Up to Par to set the bar

National report says Canada needs standard quality measures

ASUS Academics Commissioner Michael Ghazal says he thinks quality indicators are essential to maintaining Queen’s good reputation.
ASUS Academics Commissioner Michael Ghazal says he thinks quality indicators are essential to maintaining Queen’s good reputation.
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A report released last week by the Canadian Council on Learning (CCL) says Canada lacks a coherent vision for post-secondary education standards.

Up to Par: The Challenge of Demonstrating Quality in Canadian Post-secondary Education says as enrollment in college and university becomes more commonplace, post-secondary institutions are increasingly under strain, which is further exacerbated by the economic downturn.

The report says Canadian post-secondary institutions aren’t held to universally applicable standards of quality. Each province and territory has jurisdiction over education within its borders, which represents an obstacle to national standards.

Isabelle Eaton, research analyst for the CCL, was one of the report’s authors. She said the CCL identified quality as a central issue for post-secondary education in 2006.

Up to Par conveys the need for clearer quality standards in post-secondary institutions, she said.

“We lack a well-understood and widely agreed-upon set of means to understand quality in post-secondary education. ... We have a lot of high-quality post-secondary education but each person’s definition can be different.”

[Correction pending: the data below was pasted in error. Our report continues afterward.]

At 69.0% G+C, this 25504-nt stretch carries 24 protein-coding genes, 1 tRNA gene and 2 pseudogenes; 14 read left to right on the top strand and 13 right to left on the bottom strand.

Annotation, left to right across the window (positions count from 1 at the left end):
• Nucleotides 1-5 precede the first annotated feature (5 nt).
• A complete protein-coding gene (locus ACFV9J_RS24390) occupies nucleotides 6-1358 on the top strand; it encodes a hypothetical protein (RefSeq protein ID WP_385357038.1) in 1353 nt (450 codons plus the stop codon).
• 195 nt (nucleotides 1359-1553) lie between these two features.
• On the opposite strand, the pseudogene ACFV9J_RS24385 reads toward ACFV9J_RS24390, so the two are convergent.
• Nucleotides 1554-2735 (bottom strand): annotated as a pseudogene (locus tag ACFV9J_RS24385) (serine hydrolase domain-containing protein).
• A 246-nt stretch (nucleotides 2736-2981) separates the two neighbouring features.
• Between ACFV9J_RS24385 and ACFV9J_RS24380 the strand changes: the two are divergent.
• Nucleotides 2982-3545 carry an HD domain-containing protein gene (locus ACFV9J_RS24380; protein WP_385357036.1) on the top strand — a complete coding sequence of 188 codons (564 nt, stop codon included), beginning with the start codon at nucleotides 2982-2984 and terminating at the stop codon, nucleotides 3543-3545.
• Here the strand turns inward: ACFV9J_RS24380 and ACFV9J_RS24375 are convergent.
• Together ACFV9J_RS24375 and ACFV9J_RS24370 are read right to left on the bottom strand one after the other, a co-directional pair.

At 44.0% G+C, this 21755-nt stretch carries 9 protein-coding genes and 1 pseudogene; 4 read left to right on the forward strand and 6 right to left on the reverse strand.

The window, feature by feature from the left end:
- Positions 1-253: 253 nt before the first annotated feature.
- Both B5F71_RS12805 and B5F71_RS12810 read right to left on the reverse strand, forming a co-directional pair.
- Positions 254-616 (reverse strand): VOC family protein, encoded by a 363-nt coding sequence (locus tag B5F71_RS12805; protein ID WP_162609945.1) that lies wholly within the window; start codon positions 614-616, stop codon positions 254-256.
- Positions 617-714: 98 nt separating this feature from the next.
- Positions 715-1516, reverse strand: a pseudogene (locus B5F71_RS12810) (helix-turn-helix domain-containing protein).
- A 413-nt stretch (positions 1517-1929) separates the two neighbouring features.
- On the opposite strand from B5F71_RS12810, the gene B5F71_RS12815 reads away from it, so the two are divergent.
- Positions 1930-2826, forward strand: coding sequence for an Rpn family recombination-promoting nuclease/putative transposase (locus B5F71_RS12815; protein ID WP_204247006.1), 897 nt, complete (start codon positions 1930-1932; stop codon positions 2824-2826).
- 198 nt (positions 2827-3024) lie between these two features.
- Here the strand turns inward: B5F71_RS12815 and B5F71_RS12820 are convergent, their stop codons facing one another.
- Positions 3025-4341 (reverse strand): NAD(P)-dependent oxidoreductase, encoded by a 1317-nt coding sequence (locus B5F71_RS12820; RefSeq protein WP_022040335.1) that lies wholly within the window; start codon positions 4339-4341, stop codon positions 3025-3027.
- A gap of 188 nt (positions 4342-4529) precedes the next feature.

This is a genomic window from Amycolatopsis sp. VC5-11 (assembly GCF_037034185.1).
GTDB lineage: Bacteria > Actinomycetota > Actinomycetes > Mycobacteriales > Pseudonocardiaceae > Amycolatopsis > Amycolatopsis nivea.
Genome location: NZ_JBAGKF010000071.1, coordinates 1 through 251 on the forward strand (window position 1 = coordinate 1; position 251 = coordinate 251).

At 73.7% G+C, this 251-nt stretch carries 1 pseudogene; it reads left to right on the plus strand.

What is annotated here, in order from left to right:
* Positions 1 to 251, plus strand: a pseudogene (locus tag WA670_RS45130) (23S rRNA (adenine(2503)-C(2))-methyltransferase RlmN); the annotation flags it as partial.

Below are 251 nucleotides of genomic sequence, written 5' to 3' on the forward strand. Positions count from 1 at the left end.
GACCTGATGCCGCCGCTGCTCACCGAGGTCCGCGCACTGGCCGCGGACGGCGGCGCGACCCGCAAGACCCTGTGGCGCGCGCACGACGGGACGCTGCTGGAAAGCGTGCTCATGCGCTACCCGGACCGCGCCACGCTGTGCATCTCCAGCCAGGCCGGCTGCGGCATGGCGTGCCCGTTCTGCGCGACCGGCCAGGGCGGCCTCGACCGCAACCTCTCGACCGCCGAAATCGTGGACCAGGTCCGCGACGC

It’s necessary to define and measure quality, Eaton said, so it’s clear if something in the system goes wrong.

“We need to have a way of creating more accountability through the system.”

Eaton said the CCL recommends that quality-assurance bodies be created as an external guarantee of quality. She said a voluntary designation system, such as the one that already exists in B.C., is one way institutions can ensure quality internally.

Michael Ghazal, ASUS Academics Commissioner and ArtSci ’12, said he agrees with the report’s conclusions. Ghazal said he thinks quality is essential to maintaining Queen’s good reputation.

“Without these sets of goals, we’re kind of lost,” he said.

Ghazal said every Arts and Science course is reviewed every seven years to ensure quality, adding that he thinks there should be more done externally to ensure quality in education.

“It’s good to know there’s a group out there that’s striving for external quality assurance.”

Fourth-year environmental science major Sarah Jones came to Queen’s from Edmonton. Jones said she found first-year calculus a challenge.

“The requirement for science is that you take math at the Grade 12 level, which in Ontario is calculus, but in Alberta, it’s not. … That was kind of terrifying.”

Conversely, Jones said her first-year science classes seemed like a retread of high school material.

“I think they were trying to put everyone on the same page.”

Jones said she would have found a scale ranking quality among Canadian institutions useful when she was applying to universities.

Jones said she thinks there are different ways to measure quality, such as lifestyle, adding that her experience at Queen’s is very different than if she had chosen to live at home and commute to the University of Alberta.

View the Up To Par report: here

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